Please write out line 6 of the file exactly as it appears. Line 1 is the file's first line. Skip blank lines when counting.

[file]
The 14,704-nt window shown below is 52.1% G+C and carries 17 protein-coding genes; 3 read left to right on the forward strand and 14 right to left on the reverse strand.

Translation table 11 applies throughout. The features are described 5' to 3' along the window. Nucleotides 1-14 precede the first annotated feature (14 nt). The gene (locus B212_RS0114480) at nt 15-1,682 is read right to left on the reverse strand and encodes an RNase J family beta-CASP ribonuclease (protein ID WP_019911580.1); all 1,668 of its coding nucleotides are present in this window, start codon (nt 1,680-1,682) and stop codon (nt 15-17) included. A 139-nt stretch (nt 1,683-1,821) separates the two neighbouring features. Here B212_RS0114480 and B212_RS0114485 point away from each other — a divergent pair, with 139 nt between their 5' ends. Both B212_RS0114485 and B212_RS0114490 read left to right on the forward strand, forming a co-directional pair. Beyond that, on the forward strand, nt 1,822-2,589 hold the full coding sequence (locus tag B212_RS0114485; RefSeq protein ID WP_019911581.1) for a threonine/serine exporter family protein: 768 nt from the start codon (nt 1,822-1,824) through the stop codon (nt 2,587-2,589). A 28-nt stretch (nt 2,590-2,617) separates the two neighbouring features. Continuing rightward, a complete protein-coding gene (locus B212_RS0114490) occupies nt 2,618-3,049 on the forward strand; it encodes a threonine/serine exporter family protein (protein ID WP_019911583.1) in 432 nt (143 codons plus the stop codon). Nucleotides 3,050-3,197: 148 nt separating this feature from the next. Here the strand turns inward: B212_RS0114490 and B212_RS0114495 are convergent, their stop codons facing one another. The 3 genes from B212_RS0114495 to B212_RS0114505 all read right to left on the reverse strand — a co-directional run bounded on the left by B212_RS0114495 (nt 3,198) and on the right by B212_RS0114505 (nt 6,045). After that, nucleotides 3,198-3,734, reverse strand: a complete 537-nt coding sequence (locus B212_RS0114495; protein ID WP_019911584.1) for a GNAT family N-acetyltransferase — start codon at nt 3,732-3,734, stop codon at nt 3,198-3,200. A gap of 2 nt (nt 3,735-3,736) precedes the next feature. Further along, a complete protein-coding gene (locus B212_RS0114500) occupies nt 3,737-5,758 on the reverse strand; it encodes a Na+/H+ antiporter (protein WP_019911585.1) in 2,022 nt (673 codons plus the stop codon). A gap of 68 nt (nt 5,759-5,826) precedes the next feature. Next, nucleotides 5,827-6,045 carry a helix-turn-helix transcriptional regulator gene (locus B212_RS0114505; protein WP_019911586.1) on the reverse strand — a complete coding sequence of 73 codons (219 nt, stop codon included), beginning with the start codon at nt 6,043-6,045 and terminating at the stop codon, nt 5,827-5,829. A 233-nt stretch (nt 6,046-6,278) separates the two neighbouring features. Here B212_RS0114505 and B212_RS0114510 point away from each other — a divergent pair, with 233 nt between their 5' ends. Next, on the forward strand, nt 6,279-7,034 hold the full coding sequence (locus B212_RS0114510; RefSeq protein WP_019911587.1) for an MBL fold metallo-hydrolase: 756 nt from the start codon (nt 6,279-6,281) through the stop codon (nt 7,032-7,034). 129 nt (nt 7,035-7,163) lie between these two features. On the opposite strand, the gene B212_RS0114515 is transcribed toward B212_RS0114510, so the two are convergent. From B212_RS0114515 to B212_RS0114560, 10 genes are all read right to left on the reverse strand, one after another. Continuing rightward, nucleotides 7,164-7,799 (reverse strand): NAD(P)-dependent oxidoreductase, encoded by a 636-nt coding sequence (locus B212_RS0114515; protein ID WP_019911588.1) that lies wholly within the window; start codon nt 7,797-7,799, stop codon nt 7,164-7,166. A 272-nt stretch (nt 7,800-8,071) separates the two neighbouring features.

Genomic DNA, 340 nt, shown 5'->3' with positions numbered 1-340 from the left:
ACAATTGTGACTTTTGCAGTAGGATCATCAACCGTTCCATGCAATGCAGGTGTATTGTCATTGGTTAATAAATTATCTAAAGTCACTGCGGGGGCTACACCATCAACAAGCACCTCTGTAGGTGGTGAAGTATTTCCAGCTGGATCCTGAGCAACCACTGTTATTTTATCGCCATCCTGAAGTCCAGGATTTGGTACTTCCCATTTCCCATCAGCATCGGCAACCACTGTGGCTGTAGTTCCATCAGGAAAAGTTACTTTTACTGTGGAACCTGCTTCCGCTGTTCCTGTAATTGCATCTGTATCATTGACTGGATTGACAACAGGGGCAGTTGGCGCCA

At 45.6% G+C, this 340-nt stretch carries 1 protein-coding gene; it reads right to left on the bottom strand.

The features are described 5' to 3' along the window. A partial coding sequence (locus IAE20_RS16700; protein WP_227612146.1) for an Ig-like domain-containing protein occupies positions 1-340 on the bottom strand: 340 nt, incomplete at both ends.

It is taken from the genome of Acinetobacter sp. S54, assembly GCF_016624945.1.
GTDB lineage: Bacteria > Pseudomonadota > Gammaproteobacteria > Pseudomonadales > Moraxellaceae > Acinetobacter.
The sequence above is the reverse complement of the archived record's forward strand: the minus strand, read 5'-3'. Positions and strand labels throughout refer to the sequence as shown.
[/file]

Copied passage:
The features are described 5' to 3' along the window. A partial coding sequence (locus IAE20_RS16700; protein WP_227612146.1) for an Ig-like domain-containing protein occupies positions 1-340 on the bottom strand: 340 nt, incomplete at both ends.